Game Changer

Updated: Nov 15, 2021

My mind was my worst enemy. It was always holding me hostage, keeping me in dread of what may happen—making me worry about everything.

My mind was a terrible place to live. Perhaps it was damaged. I don't know, but it's better now.


Meditation changes me. It changes my mind for the better. Meditation is the habitual practice of training your mind to focus and redirect your thoughts. I first tried to meditate in 2012. It was awkward. I had crushing anxiety. Doctors found Lymphoma in my chest, head and neck. The stress was driving me nuts. I read about meditation and how it can reduce stress, so I sat down to try it. Closing my eyes, I sat on the floor. My mind was racing. It seemed the more I tried to quiet my thoughts, the more they raced. I couldn't stop thinking. I thought meditation is impossible for me. I kept trying each day. I sat and closed my eyes and intentionally tried to meditate each day for 10 minutes. Most of the time, it was less than 10 minutes before I quit. It seemed like an eternity to try and be calm for just a few minutes.


I started to notice that I felt just a little better each time after meditation. The stress vibrations I was reacting to began to chill out. In the body, stress causes an increase in cortisol, which is a stress hormone that releases inflammatory chemicals called cytokines. I had a run-in with cytokines from a cancer treatment I endured in the hospital, but that's another story. These are bad boys, causing depression, anxiety, increased blood pressure, disrupted sleep patterns, elevated body temperature, fatigue, anemia, clouded thinking, and more. My research and the research of the scientific community have proven that meditation reduces the cytokine response, which reduces inflammation, reducing all the ailments mentioned above along with other benefits.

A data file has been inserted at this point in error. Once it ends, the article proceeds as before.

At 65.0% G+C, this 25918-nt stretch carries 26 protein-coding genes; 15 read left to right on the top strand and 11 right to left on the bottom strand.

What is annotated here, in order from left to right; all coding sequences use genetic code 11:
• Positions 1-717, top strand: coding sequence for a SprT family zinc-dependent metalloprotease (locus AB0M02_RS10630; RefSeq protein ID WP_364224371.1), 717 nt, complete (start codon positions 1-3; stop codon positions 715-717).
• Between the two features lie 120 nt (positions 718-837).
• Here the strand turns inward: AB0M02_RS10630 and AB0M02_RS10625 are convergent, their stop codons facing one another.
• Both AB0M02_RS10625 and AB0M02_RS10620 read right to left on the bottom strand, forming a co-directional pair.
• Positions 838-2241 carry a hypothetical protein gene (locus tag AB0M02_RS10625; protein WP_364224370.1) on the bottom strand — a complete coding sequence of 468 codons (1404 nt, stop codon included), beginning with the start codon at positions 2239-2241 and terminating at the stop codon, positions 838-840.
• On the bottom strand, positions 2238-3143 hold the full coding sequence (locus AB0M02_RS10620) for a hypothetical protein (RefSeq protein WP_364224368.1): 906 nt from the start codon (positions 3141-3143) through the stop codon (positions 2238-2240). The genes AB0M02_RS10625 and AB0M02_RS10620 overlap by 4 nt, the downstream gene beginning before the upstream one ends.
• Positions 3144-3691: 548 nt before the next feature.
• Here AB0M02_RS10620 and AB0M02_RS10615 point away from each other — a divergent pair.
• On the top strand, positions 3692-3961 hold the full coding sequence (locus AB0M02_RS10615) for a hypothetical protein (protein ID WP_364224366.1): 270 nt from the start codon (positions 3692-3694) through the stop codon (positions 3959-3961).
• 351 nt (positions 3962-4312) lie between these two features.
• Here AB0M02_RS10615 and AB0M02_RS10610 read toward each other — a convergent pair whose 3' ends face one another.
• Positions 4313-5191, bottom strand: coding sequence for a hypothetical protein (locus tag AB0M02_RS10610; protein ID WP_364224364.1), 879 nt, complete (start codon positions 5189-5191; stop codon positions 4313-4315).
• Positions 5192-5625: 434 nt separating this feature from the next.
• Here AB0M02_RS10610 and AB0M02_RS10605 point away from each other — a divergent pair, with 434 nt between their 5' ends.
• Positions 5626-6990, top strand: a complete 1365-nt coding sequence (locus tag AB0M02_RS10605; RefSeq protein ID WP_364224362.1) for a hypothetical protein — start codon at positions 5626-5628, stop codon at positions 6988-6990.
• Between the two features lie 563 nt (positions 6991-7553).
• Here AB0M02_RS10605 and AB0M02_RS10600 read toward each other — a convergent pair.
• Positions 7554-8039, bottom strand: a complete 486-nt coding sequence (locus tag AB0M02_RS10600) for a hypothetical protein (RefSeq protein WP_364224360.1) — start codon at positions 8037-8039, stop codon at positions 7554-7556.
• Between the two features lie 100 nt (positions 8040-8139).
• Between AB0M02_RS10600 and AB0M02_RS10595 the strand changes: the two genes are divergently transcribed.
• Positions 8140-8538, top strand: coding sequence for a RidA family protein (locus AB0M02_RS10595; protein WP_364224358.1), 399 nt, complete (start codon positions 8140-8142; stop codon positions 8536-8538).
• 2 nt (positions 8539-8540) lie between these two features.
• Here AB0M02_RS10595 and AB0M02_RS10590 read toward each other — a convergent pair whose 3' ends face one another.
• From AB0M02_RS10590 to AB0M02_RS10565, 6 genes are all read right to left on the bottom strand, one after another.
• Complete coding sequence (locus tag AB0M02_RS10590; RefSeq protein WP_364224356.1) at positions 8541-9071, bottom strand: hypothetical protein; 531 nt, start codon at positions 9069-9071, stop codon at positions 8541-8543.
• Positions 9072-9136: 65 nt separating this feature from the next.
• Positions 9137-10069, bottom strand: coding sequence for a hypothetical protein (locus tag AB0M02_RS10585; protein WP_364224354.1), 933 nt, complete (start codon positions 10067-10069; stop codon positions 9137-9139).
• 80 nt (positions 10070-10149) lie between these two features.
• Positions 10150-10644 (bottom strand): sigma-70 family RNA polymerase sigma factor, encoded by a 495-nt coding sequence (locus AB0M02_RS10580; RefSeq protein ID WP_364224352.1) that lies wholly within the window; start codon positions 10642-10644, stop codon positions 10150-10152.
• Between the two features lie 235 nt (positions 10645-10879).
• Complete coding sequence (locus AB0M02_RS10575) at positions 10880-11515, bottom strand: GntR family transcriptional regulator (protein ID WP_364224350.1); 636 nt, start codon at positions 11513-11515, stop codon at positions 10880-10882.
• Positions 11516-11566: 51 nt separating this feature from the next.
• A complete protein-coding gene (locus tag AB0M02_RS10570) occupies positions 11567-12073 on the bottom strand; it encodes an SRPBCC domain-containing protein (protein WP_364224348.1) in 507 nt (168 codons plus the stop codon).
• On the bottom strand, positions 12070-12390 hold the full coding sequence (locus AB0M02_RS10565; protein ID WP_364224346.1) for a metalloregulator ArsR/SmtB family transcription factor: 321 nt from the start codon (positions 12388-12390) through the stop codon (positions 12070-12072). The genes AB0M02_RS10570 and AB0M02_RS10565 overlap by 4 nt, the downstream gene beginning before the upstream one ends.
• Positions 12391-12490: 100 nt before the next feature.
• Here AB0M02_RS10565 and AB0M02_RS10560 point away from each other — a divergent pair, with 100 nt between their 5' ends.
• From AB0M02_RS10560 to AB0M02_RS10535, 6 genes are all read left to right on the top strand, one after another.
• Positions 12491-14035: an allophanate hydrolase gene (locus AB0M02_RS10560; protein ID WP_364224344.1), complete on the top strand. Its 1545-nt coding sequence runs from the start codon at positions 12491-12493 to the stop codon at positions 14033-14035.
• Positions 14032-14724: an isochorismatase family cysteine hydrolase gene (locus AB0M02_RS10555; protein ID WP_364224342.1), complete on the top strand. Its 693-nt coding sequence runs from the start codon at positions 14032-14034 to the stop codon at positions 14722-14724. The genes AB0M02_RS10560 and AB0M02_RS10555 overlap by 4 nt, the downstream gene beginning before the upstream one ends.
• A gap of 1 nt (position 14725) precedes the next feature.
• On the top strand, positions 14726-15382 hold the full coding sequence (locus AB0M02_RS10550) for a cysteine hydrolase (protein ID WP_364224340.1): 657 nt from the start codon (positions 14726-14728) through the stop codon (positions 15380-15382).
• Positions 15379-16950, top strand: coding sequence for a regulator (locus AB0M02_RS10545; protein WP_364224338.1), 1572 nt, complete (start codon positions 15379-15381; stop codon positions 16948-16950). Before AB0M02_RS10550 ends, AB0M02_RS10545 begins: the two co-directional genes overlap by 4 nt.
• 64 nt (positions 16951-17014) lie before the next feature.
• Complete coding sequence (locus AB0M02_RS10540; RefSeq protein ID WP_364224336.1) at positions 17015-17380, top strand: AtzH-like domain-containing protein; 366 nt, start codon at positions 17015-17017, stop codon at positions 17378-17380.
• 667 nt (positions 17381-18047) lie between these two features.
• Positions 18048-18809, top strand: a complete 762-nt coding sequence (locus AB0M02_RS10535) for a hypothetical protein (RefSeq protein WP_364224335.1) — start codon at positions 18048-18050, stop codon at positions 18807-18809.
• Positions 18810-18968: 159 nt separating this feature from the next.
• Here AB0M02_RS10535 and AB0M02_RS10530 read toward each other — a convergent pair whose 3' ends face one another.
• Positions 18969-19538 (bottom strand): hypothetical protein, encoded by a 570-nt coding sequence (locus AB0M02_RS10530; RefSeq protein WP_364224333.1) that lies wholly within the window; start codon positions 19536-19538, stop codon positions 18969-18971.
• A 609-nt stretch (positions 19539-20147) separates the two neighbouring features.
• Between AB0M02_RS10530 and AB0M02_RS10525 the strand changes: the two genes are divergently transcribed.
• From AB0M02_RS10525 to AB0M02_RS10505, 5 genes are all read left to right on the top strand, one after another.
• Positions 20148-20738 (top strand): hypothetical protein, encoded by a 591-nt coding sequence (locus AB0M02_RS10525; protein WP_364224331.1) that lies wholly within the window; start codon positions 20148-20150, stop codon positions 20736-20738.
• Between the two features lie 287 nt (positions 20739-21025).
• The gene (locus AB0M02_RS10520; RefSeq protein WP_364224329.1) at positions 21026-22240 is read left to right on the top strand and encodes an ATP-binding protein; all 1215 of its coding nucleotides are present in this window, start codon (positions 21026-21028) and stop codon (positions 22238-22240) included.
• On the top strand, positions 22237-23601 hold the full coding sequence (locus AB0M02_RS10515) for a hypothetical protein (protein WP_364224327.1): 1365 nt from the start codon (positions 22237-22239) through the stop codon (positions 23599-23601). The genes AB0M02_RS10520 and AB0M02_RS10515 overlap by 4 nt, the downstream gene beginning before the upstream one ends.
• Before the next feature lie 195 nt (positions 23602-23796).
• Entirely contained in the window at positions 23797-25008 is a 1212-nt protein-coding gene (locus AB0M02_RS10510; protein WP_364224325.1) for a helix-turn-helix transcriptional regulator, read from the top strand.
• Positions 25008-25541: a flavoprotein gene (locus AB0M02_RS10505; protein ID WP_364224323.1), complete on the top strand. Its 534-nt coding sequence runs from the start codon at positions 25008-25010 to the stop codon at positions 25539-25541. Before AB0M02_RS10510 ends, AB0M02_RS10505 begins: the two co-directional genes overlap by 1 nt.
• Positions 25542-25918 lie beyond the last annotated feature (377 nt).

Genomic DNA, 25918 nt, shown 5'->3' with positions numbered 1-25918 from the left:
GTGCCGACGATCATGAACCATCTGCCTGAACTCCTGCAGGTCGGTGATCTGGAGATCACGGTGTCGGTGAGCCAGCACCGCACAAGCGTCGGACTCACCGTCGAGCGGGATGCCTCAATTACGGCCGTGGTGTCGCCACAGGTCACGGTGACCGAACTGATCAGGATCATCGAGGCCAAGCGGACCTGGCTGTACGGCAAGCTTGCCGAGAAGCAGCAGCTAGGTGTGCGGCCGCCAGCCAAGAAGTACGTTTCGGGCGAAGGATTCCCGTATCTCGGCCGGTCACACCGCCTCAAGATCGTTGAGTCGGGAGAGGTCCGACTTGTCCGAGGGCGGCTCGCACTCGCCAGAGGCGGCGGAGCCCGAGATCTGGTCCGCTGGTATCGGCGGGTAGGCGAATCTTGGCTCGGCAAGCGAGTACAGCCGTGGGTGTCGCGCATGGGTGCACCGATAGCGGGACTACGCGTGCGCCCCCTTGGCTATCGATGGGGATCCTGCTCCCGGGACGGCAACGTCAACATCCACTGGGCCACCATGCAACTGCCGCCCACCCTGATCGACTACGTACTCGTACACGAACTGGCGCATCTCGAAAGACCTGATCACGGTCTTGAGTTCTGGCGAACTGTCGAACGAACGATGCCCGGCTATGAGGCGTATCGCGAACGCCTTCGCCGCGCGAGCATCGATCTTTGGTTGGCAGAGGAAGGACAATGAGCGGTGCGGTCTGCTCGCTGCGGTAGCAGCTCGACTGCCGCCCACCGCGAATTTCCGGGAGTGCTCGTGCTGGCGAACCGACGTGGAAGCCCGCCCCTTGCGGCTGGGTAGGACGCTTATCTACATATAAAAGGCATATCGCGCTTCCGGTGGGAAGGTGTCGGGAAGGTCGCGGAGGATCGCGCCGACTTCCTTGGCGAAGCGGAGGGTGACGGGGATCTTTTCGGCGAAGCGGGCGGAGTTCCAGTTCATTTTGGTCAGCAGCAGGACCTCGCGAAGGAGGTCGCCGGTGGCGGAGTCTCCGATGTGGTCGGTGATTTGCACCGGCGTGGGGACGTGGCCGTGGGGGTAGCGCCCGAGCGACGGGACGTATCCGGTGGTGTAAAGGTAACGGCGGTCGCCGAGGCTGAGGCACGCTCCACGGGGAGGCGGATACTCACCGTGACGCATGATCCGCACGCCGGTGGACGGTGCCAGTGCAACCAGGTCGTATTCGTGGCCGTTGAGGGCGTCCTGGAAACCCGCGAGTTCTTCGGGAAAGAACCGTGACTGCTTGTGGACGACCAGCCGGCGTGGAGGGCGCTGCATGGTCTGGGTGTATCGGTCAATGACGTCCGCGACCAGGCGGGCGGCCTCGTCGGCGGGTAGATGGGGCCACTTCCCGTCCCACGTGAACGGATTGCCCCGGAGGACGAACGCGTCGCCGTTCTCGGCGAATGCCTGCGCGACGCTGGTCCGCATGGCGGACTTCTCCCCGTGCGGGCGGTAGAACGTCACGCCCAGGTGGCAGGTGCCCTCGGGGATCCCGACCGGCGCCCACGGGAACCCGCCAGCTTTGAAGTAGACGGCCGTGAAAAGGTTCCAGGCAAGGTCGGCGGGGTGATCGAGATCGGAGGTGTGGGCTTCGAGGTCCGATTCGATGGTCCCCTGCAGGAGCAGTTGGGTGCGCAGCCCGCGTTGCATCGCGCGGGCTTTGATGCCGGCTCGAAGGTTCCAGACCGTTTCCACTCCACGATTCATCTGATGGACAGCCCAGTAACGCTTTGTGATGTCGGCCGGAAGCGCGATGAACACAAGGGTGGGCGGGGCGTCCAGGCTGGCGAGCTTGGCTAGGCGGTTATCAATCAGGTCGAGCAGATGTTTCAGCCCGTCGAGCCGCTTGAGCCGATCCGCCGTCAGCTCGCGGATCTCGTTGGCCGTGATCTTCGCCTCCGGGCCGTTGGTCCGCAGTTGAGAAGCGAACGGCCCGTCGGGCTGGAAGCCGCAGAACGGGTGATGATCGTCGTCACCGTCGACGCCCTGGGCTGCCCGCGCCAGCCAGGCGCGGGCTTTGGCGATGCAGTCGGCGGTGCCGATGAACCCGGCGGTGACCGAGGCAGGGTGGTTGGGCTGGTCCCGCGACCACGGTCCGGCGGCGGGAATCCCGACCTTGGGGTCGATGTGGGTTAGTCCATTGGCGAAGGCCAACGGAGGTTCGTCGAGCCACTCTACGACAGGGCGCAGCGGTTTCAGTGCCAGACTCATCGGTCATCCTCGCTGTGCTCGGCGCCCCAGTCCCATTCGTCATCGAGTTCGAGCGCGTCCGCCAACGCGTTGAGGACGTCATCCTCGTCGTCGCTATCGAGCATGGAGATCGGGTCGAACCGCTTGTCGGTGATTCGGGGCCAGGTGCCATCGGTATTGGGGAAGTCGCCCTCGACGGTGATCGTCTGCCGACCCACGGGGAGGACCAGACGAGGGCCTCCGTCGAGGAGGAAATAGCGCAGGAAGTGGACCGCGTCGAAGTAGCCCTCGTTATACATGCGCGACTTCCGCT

With continued practice, I learned to quiet my mind during meditation. During quiet time, as I call it, there is a stillness that can strip your ego down to its core. I felt a natural progression towards self-awareness, which is something that was eluding me. Mindfulness began to set in. Mindfulness is where you are focused on the here and now. Your mind becomes clear. Before I learned to meditate, a lot of my mental energy was scattered and fragmented. I thought if I could just put away the scary stuff and bring the joy and reduce the fear, I'll be good. That's what meditation does for me.

Greater self-awareness of my mental and physical habits began to set in, which gave me a greater belief in myself and my ability to overcome challenges. A kindness, a real feeling of empathy, began to emerge during meditation. It made me cry. Emotions of love for myself and others swelled suddenly. Studies of people meditating have proven that meditating three times a week improved positive emotions, interpersonal interactions, and understanding of self and others.


Meditation improved my sleep tremendously. I had been struggling with insomnia because my racing thoughts wouldn't stop at night. I had tried sleeping pills, but they had the opposite effect on me. They caused sleeplessness; it was crazy. The quiet time I had developed sta